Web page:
Thursday, September 23, 2021

Yes, Daddy by Jonathan Parks-Ramage

* spoilers *

Jonah Keller is struggling to make it in New York with very little money or prospects for more than minimum wage pay. He dreams to be a playwright, but has no connections to the industry. His grand plan is to spend money on an exorbitantly expensive outfit and seduce rich, powerful, and successful playwright Richard Shriver. The plan works and after a little while, Jonah is invited to Richard's luxurious commune with other writers and artists. This should be his in to a career and being mentored by titans of the industry, but things don't turn out as planned.

Yes, Daddy starts out a bit like Joe from Caroline Klepnes' You with shallow, selfish Jonah essentially cyberstalking Richard Shriver and writing out topics for future conversations. He selfishly expects his mother to fund his expenses while he uses his own money to appear rich and ensnare his prey. I found him pretty insufferable, but intrigued at where the story was going. The romance goes as one would expect: instant connection and attraction with some ups and downs. 

The meat of the story comes in when they go to Richard's artist commune together. It's not all relaxing and extravagant dinners. At first, Richard's friends are hard to please and enjoy making Jonah feel like an outsider. Then, red flags start to present themselves with missing people, knowing references, and  The gothic novel element comes in with half remembered assaults and blackouts caused by excessive drinking and drugs in Richard's commune where he has complete control over everyone and everything. All the others act like everything is normal, but Jonah knows he's being gaslit even if he can't remember everything. This part of the novel is extremely well done, revealing Jonah's evangelical past and showing the dark underbelly of Richard's commune.

The book falls flat in the ending where Jonah finds solace in religion once again after being abused in both the evangelical church of his childhood and in another church after he escapes Richard's commune. It felt like a bait and switch and didn't really make sense to me after he had so many negative experiences with various branches of Christianity. Besides the ending, Yes, Daddy is a compelling twist on the gothic novel that kept my interest through every twist and turn.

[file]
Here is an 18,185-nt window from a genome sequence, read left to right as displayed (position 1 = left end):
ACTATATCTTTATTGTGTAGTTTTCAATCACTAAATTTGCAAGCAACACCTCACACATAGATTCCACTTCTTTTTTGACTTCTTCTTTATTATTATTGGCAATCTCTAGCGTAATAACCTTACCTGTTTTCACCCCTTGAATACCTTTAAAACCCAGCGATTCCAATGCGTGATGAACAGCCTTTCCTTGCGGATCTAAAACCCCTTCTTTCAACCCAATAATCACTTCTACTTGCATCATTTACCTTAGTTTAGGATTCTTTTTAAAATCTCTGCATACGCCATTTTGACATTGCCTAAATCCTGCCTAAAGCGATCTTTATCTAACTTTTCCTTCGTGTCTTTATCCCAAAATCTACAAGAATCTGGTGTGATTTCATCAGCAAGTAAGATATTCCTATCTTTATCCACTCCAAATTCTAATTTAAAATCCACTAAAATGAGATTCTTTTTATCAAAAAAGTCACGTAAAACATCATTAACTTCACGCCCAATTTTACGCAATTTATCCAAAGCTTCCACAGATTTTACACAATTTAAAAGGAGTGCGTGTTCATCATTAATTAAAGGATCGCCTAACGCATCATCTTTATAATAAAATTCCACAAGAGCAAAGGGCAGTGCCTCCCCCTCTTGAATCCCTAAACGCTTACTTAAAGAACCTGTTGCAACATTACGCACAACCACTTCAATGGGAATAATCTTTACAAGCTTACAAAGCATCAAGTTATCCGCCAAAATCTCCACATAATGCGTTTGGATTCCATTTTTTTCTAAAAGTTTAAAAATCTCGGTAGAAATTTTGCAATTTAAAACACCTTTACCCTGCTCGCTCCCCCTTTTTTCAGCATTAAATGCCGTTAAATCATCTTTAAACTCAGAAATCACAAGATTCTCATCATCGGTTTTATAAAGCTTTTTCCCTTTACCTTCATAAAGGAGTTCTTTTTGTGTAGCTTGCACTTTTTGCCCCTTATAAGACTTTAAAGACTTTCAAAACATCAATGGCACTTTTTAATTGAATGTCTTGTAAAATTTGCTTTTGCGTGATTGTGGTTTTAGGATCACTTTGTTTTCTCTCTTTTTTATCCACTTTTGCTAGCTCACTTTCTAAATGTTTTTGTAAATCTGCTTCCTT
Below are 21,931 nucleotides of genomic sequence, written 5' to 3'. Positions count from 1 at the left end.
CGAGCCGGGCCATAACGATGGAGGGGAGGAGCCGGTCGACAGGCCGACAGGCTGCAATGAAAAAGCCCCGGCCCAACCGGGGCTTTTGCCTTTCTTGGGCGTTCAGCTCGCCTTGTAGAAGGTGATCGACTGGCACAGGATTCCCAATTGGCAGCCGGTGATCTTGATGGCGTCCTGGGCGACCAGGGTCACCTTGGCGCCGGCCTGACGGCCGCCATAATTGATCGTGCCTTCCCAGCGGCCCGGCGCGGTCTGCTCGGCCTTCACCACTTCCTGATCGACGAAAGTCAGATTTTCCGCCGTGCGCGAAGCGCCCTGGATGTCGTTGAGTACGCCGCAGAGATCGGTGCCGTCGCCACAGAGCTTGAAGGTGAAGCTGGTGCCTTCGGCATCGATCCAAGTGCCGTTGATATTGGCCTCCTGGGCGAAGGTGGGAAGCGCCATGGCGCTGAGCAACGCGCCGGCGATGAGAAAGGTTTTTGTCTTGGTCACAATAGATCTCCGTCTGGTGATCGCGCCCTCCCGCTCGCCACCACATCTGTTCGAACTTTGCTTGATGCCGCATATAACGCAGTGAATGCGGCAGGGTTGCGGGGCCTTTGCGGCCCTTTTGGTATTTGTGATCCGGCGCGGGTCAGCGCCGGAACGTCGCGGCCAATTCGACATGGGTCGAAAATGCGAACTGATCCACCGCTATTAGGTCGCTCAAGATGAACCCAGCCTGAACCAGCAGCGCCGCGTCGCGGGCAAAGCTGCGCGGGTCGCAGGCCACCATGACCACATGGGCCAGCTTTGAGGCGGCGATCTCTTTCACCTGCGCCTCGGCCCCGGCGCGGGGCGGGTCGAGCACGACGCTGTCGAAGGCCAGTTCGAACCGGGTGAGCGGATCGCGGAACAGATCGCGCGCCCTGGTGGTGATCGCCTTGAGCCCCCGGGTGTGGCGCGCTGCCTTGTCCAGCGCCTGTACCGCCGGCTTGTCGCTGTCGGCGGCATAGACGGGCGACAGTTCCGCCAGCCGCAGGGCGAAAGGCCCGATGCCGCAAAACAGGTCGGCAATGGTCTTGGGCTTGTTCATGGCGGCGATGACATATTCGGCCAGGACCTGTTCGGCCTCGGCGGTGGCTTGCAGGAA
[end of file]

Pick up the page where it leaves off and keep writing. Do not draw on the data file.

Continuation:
My rating: 3.5/5 fishmuffins 

Friday, September 3, 2021

Franchise Marathon: Friday the 13th: A New Beginning (1985) and Friday the 13th Part VI: Jason Lives (1986)

 * Friday the 13th: A New Beginning (1985)

* spoilers*

Tommy Jarvis has spent years in a mental institution dealing with the trauma of Jason Voorhees' murders. He finds himself transferred to Pinehurst Halfway House to live with more freedom among other troubled teens. They are hated by their neighbors, but Dr. Letter, the manager, seems to believe in rehabilitating his charges. One of the teens is murdered by another in a fit of rage, leading to more scrutiny and disapproval of the program. The murderer is arrested, but more murders follow with Jason's usual methods. 

A New Beginning starts out fresh with a different feeling from the other films. Troubled teens work and learn skills that will help them reacclimate to society. Sounds great until one of the charges kills another gruesomely and with no warning. That caught me completely off guard and I had no idea what to expect going forward. It felt a bit like Nightmare 3 with mismatched misfits that you can't help but like despite their flaws. They all suspect each other when the murders continue. Tommy is the unfortunate newcomer who hasn't had a chance to form attachments. He doesn't say much and continues his childhood love of monsters by creating his own incredibly detailed masks. I felt for him throughout the movie. 

I appreciate when a franchise tries to break away from its main character (like Halloween III), but it just doesn't work here. The rest of the movie after the initial kill is fairly familiar and formulaic. The ending isn't as fresh as its beginning and feels like a bad Scooby Doo episode with a tacked on ending, again making it seem like Tommy will hurt people. Perhaps it was an idea to have him continue as Jason, but it was obviously scrapped in the end. 

My rating: 2.5/5 fishmuffins

* Friday the 13th Part VI: Jason Lives (1986)

Tommy Jarvis is back and recently released from a mental institution after he killed Jason years ago. He finds Jason's body and accidentally resurrects the body when trying to destroy it. Now, he's frantically trying to warn the former Camp Crystal Lake (now Camp Forest Green) residents about Jason, but Sheriff Mike Garris dismisses it as hallucinations from a disturbed mind. Only his daughter Megan believes Tommy and of course falls in love with him. As the body count rises, Garris blames Tommy and Jason is dismissed as an urban legend, leaving him free to slaughter.

Jason Lives is a fun installment to the Friday the 13th franchise. It has everything: super cheesy acting, a sappy love story (based on a very short, shallow relationship), and fun kills. Tommy Jarvis has turned into the Nancy Thompson of the franchise, hellbent on defeating Jason once and for all while no one believes him. The writers had to retcon the end of the last movie to get him there and I think it was a good decision.

Jason is explicitly supernatural for the first time, resurrected by electricity like Frankenstein's monster and trapped by his home soil like a vampire. It took a while, but this installment finally puts Jason in his own category instead of being a cheap copy of another slasher killer. It's so fun to watch him slice and dice through unsuspecting corporate workers and other bystanders. This is the first time we see the camp actually functional and Jason only kills counselors, not the children. Overall, Jason Lives is heavier on the comedy side and just fun to watch. 

My rating: 3.5/5 fishmuffins